Jack Byrne is ready to play a part in the Republic of Ireland’s decisive Euro 2020 showdown with Denmark after turning his career around.
Snapped up by Manchester City as a 15-year-old, the midfielder returned to Ireland with Shamrock Rovers in December last year as he opted to reboot after spells at Cambuur in Holland, Wigan and Oldham in England and Scottish side Kilmarnock.
On Thursday night he made his first senior start for Ireland in a 3-1 friendly victory over New Zealand and provided the kind of invention which makes managers sit up and take notice, and his timing could hardly have been better ahead of the Group D shoot-out with the Danes.
Asked if he was ready to take on a role if called upon by manager Mick McCarthy, the 23-year-old replied: “I’d try to slot in to the best of my ability if I was called upon.
“I definitely wouldn’t say ‘no’. If I’m called upon, then yes, I feel as if I could help the team.
“I feel like I’m in a good place. I’m working hard and I’m getting a bit of luck at the moment, and long may it continue.
“It’s not my decision, it’s up to the manager. Look, he’s going to pick a team to go out there and do a job in one of the biggest games in recent Irish footballing history.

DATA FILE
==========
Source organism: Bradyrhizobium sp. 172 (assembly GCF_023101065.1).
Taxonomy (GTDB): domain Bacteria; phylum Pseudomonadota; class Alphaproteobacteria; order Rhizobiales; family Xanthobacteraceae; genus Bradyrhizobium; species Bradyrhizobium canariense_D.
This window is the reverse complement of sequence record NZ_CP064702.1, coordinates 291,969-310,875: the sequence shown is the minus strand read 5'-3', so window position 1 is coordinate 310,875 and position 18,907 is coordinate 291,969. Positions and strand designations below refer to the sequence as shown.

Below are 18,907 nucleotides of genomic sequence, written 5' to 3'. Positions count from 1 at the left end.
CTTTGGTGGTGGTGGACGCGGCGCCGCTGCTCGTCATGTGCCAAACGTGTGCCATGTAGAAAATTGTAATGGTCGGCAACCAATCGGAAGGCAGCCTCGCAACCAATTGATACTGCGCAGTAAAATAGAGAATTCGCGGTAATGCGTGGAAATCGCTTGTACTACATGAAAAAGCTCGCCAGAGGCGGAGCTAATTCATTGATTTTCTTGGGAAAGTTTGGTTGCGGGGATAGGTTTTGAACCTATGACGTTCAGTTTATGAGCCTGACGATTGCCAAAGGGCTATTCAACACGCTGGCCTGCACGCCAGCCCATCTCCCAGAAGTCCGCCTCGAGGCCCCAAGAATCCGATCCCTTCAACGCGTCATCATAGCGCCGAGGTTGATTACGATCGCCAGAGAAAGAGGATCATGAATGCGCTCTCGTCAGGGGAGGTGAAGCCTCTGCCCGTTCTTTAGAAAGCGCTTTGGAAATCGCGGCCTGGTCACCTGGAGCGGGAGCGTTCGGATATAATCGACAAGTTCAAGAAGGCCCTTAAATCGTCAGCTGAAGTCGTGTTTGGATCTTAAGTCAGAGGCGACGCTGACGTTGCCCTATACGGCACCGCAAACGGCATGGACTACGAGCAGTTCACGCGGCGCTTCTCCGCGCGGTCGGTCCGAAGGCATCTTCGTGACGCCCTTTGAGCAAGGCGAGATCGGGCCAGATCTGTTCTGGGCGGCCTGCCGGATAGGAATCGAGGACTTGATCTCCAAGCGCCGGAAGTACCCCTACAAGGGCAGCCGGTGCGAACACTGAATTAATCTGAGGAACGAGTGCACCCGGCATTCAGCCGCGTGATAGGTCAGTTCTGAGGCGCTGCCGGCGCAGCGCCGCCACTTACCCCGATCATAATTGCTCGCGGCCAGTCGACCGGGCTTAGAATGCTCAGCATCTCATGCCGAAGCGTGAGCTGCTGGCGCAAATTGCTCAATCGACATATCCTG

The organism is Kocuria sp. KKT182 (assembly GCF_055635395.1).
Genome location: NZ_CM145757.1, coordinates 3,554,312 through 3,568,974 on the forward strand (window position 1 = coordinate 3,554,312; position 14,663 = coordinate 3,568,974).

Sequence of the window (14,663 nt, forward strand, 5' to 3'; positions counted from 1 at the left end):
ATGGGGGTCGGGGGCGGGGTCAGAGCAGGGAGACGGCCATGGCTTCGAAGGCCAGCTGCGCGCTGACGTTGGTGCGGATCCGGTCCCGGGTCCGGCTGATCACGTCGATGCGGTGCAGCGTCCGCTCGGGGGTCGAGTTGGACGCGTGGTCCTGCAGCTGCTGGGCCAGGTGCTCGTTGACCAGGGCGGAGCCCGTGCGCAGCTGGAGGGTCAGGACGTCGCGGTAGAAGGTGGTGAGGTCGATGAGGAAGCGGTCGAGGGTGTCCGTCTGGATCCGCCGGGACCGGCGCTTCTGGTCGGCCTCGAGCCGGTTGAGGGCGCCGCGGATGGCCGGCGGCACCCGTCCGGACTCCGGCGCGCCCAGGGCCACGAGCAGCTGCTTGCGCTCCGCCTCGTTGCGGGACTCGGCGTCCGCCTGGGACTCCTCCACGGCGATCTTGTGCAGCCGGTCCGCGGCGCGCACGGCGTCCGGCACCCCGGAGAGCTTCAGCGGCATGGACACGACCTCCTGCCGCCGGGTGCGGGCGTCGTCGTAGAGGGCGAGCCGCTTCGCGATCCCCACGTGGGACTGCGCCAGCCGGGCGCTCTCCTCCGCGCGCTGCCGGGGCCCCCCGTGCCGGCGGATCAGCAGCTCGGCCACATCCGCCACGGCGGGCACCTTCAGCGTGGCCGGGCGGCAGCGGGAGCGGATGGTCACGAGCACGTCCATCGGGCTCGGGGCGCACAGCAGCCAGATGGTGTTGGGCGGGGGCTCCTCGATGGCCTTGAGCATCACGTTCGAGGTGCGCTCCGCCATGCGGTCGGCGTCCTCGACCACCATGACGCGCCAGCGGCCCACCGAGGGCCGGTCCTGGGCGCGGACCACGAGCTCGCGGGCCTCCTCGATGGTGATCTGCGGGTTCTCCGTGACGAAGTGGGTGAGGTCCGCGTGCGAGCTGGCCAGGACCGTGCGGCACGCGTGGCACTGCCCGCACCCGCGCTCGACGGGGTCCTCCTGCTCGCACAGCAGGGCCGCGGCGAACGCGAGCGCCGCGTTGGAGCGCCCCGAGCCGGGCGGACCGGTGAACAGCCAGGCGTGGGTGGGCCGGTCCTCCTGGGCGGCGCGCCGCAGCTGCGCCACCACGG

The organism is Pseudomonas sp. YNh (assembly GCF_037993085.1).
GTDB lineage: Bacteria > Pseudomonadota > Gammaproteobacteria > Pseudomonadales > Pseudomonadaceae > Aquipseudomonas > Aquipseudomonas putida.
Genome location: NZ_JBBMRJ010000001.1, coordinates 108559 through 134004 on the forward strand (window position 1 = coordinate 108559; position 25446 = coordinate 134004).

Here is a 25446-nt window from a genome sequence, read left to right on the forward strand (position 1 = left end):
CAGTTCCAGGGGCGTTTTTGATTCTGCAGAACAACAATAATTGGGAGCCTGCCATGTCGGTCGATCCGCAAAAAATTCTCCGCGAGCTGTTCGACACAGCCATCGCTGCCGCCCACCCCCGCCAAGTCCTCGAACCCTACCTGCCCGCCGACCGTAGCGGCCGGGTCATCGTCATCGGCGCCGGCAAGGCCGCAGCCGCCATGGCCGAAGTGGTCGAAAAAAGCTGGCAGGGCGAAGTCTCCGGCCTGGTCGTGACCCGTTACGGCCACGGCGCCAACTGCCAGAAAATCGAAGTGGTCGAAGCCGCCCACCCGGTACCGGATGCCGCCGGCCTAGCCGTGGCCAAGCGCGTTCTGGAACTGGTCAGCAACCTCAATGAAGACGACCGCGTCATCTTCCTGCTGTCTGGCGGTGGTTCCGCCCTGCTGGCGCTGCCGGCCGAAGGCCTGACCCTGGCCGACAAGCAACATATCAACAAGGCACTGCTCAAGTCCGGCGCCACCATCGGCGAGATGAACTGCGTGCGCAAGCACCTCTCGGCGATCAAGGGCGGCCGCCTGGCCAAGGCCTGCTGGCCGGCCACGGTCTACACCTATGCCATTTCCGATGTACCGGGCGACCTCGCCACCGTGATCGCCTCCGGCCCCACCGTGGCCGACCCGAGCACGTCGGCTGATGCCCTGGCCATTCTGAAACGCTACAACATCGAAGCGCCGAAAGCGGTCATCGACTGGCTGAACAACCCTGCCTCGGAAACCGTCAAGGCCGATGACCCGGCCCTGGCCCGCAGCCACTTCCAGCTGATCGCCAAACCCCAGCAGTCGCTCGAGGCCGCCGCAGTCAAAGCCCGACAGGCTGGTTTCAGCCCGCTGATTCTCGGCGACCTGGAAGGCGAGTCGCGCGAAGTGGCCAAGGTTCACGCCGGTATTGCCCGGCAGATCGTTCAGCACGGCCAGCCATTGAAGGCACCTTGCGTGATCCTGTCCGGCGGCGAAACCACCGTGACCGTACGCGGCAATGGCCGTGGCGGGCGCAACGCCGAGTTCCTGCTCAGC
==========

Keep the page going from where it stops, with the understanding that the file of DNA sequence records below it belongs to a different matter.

“Whatever team he picks, we’ll all be behind it.”
Byrne’s first senior start for his country came in just his second appearance – he was introduced as a substitute against Bulgaria in September – and while the game may not have represented the sternest of tests with the All Whites playing for the first time in 525 days, he looked far from out of place.
He said: “It was an unbelievable feeling to just be out on the pitch with the anthems going off and standing there.
"It's the best feeling I've ever had in my life!"— FAIreland ⚽️🇮🇪 (@FAIreland) November 14, 2019
“Starting a game for your country is an unbelievable feeling and one that I’ll remember for a long time.
“I was enjoying it, I was just trying to get on the ball and trying to make things happen and I’m happy with how it went.
“I only know one way to play, just trying to get on the ball and make things happen and I tried to do that. Sometimes it came off, sometimes it didn’t, but that’s what I tried to do. That’s what I’ll always do.”
If Byrne’s contribution was notable, much of the focus before, during and after the game centred on his room-mate Troy Parrott.
He has taken the 17-year-old Tottenham striker, who grew up in the same part of Dublin, under his wing and is confident he has a bright future ahead of him on the international stage.
Byrne said: “He’s obviously at Tottenham for a reason, he’s a top young talent. He’s 17 years of age and he’s just made his debut for Ireland – and I thought he was brilliant.
“He’s 17, it’s an unbelievable achievement. He’s a top striker for his age in the world, probably. He’s at Tottenham and he’s doing really well, and you can see why.”
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